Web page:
Candida has received a great deal of attention in recent years, and has earned a rather dubious reputation in the public mind. It is said to be the cause of an untold number of human ills. All manner of symptoms have been attributed to it, from temper outbursts to impotence. In fact, if you read through the nonmedical books on the subject you will find at least fifty different symptoms thus blamed on Candida. The medical community, on the other hand, is not so concerned. It recognises that Candida can cause oral, skin and genital infections, of course, but these respond very rapidly to treatment. It further recognises that patients with compromised immune systems are prone to more serious and widespread Candida infection. Apart from these clearly understood infections, doctors generally consider Candida to be an innocent bystander. Let’s take a closer look at this contentious issue.
What is Candida?
Candida is a family of yeast. In fact, it is a rather large family consisting of at least 200 different species, brothers and sisters, so to speak. The most important of these, from a human point of view, is Candida albicans. This yeast inhabits the mouth, gastrointestinal tract, vagina and skin of healthy humans. There is nothing unusual about this, for many micro-organisms inhabit our bodies in this way. The relationship we have with these, our resident microbes, is a symbiotic one: they scratch our back and we scratch theirs. We provide them with a place to live and nutrients to live on; and they, in return, provide us with several important services, including (i) assistance with digestion, (ii) provision of some vitamins, and (iii) some degree of protection from more harmful microbes.
Our resident microbial colonies compete with each other for space and food. This is healthy competition. It ensures that an ecological balance is struck between bedfellows, it ensures that the Candida yeasts are held in check. The immune system, meanwhile, keeps a watchful, balancing eye on all of this ecological pushing and shoving. In summary, then, we all have Candida. And, in health, it is an innocent bystander. Having thus rescued its reputation, it must be said that Candida can cause several problems: we can be allergic to it, we can be infected by it and we can have too much of it.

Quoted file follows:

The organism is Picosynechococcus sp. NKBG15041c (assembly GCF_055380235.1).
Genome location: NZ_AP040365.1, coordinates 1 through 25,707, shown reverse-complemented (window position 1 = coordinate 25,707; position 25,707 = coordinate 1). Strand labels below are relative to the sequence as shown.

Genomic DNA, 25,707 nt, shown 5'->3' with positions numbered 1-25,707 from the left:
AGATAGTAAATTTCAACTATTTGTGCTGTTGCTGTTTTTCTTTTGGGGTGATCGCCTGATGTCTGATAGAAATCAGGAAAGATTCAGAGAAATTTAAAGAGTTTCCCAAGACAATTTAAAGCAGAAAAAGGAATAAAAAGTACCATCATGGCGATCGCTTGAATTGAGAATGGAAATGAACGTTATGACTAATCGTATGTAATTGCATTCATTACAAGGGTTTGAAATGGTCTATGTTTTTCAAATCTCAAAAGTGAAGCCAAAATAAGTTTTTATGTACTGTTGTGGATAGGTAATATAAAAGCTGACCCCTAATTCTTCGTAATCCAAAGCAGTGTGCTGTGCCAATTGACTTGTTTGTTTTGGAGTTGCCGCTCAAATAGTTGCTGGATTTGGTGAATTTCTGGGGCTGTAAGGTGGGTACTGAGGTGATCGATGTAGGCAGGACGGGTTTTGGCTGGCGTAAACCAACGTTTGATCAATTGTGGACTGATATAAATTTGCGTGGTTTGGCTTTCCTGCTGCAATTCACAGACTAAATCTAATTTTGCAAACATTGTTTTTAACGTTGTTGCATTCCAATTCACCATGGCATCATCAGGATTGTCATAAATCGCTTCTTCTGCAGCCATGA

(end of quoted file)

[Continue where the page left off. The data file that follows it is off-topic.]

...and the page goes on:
Some people are allergic to Candida, there is no doubt about this. Urticaria, rhinitis and asthma are sometimes triggered by this allergen. The medical literature also contains indisputable descriptions of Candida allergy in the bowel and genitalia. These are less well-known entities, but very real nonetheless.
Candida allergy in the bowels causes ‘mucous colitis’, a condition characterised by slimy and sometimes profuse diarrhoea.
Candida allergy in the vagina causes vaginitis, an inflammation that looks like infection. The symptoms include pain, itch and redness.
Candida allergy on the penis also causes inflammation. The symptoms are itch, pain and swelling.
Note: In all of these cases, a skin-prick test to Candida will be positive, and the patient will enjoy dramatic symptomatic relief from anti-Candida treatment.